|Easy to clean||Since there is no joint between the bowl and tank, chances of dirt and bacteria accumulating are eliminated.||Grime, mold and bacteria can build up at the joint between the tank and bowl, difficult to clean thoroughly without removing the tank.|
|Tank Leakage||Only possibility is water from the tank leaking into the bowl.||Water not only leaks into the bowl, it can leak out if the tank-bowl coupling is not properly made or due to age.|
|Ease of Installation||Cumbersome and heavy. But once secured to position, it's 95% done because you don't have to deal with the tank installation.||Bowl and tank are installed separately, and each portions are easier to manage even for one person.|
|Replacement||If the tank or bowl is broken, you have to replace the entire toilet.||Tank and bowl can be replaced separately.|
|Cost||Generally higher than the two-piece toilets.||Usually perceived as low cost.|
|Performance||Both 1-piece and 2-piece toilets are comparable in terms of service life and functionality|
Toilets with Concealed & Skirted Trapways
The modern toilet is more than a functional device to help dispose of your waste; it is also designed to look good in the bath or powder room.
Skirted design or concealed trapway toilets look way cooler than those exposed types. Those exposed trapways are like the ugly varicose veins, and it’s hard to clean.
If you plan to remodel your bathroom for a more modern look, choose the skirted design.
The straight sides of the skirting make it hard to trap dirt and easier to keep clean. But they are more costly than traditional models. Probably because of the extra ceramics needed to hide the trapway. And they are more complex to manufacture.
But rest assured, the cost difference won’t hurt your wallet much. The eye-pleasing exterior and the ease of upkeeping will more than make up for the higher cost.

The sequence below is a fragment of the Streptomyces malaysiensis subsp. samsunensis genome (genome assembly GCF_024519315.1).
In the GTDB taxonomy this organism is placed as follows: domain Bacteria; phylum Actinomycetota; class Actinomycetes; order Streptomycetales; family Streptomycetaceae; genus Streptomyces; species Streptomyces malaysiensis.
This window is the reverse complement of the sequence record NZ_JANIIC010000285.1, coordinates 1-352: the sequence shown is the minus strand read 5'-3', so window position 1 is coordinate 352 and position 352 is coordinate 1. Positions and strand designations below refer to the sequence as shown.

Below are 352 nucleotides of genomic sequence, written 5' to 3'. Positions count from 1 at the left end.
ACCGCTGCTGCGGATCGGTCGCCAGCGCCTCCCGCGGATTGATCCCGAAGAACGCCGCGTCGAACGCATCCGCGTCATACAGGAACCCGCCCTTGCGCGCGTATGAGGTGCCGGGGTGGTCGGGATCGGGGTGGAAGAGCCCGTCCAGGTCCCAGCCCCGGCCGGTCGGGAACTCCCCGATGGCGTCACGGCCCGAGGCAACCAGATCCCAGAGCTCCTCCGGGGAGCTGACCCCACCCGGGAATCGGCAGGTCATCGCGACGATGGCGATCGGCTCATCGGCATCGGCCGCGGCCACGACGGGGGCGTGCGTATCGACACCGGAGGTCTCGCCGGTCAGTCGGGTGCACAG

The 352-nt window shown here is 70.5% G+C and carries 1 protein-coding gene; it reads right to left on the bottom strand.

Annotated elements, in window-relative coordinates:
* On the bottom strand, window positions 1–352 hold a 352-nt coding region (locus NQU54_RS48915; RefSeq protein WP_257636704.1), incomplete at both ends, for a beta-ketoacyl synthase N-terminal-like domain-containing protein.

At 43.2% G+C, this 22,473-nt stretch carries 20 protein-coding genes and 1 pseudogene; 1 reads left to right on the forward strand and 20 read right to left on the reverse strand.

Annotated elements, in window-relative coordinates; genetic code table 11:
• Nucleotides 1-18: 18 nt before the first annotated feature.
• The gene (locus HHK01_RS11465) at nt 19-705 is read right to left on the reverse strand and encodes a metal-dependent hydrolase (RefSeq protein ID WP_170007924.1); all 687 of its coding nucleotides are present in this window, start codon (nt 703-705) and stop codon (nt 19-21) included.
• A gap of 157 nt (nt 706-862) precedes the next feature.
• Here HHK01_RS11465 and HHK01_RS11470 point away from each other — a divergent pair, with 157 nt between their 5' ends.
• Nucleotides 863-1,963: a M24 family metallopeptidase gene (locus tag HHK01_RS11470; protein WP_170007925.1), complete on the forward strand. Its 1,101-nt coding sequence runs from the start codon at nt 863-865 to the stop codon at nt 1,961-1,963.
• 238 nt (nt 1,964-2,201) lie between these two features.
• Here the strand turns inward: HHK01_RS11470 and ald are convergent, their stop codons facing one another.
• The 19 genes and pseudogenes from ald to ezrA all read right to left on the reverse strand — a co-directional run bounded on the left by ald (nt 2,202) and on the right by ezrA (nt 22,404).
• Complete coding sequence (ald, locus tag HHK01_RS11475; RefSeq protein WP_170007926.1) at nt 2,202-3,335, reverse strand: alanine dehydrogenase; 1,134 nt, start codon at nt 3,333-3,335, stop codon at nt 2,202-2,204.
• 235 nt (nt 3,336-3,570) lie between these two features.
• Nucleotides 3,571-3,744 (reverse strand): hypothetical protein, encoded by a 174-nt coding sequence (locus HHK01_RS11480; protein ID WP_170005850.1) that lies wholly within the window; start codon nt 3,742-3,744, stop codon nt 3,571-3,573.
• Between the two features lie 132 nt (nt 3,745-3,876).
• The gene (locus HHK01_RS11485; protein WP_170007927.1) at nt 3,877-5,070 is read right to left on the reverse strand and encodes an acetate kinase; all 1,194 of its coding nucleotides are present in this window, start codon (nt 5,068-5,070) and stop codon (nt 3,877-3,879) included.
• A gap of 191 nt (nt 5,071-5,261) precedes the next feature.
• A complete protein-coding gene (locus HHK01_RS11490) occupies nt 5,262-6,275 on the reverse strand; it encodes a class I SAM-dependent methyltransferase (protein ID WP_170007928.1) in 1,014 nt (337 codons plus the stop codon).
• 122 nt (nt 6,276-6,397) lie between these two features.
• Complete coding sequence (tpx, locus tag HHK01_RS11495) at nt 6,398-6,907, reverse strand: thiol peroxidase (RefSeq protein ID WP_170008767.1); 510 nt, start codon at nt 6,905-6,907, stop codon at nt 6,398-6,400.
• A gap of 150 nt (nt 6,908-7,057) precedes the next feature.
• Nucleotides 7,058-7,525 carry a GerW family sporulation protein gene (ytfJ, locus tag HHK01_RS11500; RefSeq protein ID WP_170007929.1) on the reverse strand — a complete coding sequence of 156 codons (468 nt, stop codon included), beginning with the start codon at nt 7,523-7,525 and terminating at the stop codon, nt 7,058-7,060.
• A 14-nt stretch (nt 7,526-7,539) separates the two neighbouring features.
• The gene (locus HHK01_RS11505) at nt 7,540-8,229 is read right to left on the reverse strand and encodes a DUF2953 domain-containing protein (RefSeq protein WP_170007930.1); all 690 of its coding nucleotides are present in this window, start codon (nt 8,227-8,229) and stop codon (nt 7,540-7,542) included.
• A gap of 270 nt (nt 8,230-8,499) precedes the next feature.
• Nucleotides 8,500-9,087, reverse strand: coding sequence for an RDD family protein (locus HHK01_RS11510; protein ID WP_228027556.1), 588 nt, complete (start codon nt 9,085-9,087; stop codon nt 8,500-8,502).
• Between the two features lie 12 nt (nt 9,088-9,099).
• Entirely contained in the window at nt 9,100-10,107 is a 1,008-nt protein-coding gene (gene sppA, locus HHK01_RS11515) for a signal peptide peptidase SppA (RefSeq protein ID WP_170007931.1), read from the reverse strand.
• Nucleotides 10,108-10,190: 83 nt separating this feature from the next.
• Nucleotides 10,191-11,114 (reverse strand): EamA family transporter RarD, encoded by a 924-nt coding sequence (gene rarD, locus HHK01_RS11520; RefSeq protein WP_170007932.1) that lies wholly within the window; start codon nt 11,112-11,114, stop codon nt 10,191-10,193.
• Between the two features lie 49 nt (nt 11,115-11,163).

Want an even better-looking toilet? Pay a little more and get a one-piece and skirted toilet for your prize bathroom. That's the best of both worlds, and you will have even more time to watch your favorite cat videos.
Wall Hung Or Wall Mounted Toilet
Wall hung, or wall-mounted toilets are great space saver if you have a small bathroom. You can easily save about 9 inches of floor space, front to back. And they look way cooler than those floor-mounted toilets.
The tank is hidden in the wall, which is supported by an in-wall carrier. So on the outside, you can only see the flush plate or flush button and the bowl. Access to the tank is through the flush plate opening so that parts replacement or maintenance can be carried out easily.
The biggest takeaway of wall hung toilets is they are super easy to keep clean. Most people choose the wall hung toilet mainly for this reason. And they are comparable to the regular floor sitting models in terms of performance.
The best time to install a wall hung toilet is during remodeling or constructing a new bathroom. So make sure to include it in your plans when you decide to revamp your bathroom to a more modern look.
If you are replacing your floor sitting model with a wall-mounted toilet, the work is going to be massive. You will need to re-plumb the drain pipe from the floor to the wall. And there will be hacking, plastering, and tiling work need to carry out. It won't be done in a day, that's for sure.
The bowl and in-wall carrier system usually come as a package, or you can opt to purchase them separately. The overall cost to replace your existing floor toilet to a wall-hung is about $2000 to $3000. The bulk of the cost goes to labor and building material.
The Main Concern About Wall Hung Toilets
One important factor to consider is the weight limitation of wall hung toilets. If you have a family of heavy weights, you are better off with a floor mounted toilet.
A good carrier system that supports the tank and bowl should be able to withstand a maximum weight of up to 880lbs or 400kg. And they can last as long as the floor-mounted models if you don't abuse it.
If you are still concerned about its reliability, please know that over 90% of toilets in Switzerland are wall hung. The key is to get a proven carrier system like the Geberit from Switzerland. And once you tried it, you won't want to go back to a floor-mount crapper ever again.
Here's a TOTO wall hung toilet review which features the Geberit in-wall carrier system.